Two things you can do to ensure your vehicle stays in excellent condition

Posted on: 13 February 2017

Vehicle breakdowns can be both stressful and expensive. If you'd like to avoid this experience, read on to learn about two of the most effective ways to keep your car in excellent condition.

Prioritise servicing

Skipping your servicing appointments is a false economy; a car which is not serviced on a regular basis will have a much shorter lifespan than one which is. It's also likely to cost the owner more in fuel consumption and will be at greater risk of unexpected, costly breakdowns. In short, the expenses incurred by postponing your car service appointment will be far higher than the cost of the servicing itself.

It's also important to note that failing to go for periodic servicing could also make your vehicle unsafe to drive. For example, if a crucial engine component breaks when you're driving at full speed down a busy road, you could easily end up being involved in a serious and potentially fatal collision. A qualified, experienced mechanic that performs a full car service check will be able to identify such problems before they start to put you and your passengers at risk of being hurt.

During a typical servicing, the engine oil and its air filter will be changed or cleaned. The clutch, brake, power steering, gearbox and coolant fluids will also be replaced or topped up. Additionally, the vehicles tail lights, indicator lights and headlights will be examined and replaced if necessary. The spark plugs are also usually changed. The mechanic will then give the car a thorough examination to check for broken or worn components.

Improve your driving habits

There are certain driving habits which have the potential to reduce your car's lifespan. As such, by making a conscious effort to avoid these behaviours, you can keep your vehicle on the road for longer.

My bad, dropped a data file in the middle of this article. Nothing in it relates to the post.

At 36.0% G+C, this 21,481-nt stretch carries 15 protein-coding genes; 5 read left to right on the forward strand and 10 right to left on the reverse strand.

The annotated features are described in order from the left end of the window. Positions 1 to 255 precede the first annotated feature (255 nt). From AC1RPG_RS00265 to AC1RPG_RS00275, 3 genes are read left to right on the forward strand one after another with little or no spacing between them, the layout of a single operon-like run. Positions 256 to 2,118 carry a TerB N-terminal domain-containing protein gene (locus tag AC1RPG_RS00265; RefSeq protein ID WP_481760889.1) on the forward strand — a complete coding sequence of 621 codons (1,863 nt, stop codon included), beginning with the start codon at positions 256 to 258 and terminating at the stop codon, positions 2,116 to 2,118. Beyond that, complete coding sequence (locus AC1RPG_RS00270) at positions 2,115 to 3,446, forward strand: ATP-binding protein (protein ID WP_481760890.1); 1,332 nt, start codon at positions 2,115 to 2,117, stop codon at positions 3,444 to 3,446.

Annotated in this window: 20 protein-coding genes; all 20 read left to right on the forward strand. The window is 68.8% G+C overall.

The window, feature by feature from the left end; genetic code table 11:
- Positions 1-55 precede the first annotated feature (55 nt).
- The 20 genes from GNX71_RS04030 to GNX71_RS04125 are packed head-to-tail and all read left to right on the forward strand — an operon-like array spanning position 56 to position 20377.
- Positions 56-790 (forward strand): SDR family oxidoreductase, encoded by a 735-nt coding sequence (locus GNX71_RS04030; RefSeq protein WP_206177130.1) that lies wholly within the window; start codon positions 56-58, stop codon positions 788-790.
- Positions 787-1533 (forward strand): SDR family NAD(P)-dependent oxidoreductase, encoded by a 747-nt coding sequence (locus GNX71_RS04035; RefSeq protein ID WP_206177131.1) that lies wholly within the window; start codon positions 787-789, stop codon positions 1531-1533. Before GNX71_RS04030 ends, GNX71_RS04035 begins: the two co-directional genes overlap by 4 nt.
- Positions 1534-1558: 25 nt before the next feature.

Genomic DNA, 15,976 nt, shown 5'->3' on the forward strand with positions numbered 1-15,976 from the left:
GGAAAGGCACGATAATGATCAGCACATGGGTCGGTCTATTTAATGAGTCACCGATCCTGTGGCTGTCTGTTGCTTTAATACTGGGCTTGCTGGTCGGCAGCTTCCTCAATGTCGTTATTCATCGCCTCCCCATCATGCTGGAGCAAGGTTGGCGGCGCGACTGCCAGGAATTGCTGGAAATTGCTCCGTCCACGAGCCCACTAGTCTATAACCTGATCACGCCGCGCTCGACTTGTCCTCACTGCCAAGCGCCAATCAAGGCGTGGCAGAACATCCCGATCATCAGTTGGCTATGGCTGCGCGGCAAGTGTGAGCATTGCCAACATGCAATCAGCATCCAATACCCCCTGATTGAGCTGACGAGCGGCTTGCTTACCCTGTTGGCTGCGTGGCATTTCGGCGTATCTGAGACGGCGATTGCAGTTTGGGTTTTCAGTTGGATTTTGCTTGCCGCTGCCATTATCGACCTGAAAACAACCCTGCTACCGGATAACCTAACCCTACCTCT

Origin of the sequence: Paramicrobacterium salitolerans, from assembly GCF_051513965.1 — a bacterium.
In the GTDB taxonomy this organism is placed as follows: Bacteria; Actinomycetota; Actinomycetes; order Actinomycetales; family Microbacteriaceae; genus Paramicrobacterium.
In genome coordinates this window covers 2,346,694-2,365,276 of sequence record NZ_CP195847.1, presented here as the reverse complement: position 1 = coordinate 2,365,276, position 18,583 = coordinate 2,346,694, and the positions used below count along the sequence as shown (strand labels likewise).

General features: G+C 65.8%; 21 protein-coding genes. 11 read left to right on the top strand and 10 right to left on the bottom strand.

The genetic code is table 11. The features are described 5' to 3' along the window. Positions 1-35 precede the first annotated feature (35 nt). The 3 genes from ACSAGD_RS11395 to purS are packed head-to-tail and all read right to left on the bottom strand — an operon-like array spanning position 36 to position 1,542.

One example of a damage-inducing driving habit is revving a car engine before it has had a chance to warm up. In most vehicles, it takes a few seconds for the engine oil to reach and lubricate the engine parts; if you begin revving before this, you run the risk of creating friction which could damage important metal components.

Carrying unnecessarily heavy loads in your vehicle on a regular basis can also cause car trouble. Whilst travelling with, for example, your bike or skis on the roof rack every once in a while won't lead to any significant damage, doing so on a daily basis can cause a whole host of problems.

Firstly, it will increase your vehicle's fuel consumption. Secondly, it places extra stress on your car's components; heavy loads can be particularly harmful to your tyres. They can, for example, speed up the rate at which they lose pressure. If you're not aware of this and therefore don't increase the frequency of your air pressure top-ups, you're more likely to experience a tyre blow-out, which, if it happens whilst you're on the road, could result in an accident.

As such, try to get into the habit of checking the boot and backseat of your car before each journey and removing any items that you don't need.